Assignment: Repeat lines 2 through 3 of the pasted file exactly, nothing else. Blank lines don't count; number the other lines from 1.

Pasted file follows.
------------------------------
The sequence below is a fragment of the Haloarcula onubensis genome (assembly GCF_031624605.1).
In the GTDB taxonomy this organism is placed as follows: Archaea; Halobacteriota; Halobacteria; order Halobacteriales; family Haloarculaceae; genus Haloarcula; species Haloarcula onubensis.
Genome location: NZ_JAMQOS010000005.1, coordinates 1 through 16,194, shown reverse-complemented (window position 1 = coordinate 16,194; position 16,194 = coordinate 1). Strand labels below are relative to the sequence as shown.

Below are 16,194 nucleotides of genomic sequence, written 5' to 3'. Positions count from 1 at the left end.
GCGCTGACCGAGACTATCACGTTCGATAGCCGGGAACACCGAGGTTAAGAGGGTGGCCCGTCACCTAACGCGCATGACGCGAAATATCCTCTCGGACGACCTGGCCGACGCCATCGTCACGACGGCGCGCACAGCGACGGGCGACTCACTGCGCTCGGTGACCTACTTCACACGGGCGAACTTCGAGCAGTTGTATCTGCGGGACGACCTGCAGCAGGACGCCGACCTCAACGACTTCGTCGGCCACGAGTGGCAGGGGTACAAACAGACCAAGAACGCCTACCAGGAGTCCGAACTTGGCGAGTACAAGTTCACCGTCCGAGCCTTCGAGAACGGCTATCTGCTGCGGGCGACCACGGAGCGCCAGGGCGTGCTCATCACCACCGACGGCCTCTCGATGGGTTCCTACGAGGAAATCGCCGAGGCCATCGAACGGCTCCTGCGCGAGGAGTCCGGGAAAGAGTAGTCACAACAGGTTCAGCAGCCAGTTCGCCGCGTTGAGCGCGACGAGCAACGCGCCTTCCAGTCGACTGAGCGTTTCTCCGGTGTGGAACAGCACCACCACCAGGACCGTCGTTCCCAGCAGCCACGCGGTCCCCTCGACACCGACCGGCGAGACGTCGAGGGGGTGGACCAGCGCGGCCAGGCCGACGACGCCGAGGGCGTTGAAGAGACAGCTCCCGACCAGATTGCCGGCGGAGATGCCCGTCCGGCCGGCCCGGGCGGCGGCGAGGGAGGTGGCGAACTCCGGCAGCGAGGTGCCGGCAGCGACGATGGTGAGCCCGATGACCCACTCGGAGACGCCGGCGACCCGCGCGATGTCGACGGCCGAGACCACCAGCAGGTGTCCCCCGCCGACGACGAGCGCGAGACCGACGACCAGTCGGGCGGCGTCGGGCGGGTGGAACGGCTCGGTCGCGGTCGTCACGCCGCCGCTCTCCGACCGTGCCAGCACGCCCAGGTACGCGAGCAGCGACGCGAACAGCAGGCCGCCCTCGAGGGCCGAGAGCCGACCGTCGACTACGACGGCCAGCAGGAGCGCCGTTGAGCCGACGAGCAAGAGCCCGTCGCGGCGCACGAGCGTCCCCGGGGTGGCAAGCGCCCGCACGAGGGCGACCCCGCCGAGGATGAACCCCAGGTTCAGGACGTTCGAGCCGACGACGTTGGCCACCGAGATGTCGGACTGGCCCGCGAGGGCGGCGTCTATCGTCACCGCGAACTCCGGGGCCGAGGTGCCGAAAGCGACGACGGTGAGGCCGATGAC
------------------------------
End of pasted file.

In the GTDB taxonomy this organism is placed as follows: Archaea; Halobacteriota; Halobacteria; order Halobacteriales; family Haloarculaceae; genus Haloarcula; species Haloarcula onubensis.
Genome location: NZ_JAMQOS010000005.1, coordinates 1 through 16,194, shown reverse-complemented (window position 1 = coordinate 16,194; position 16,194 = coordinate 1). Strand labels below are relative to the sequence as shown.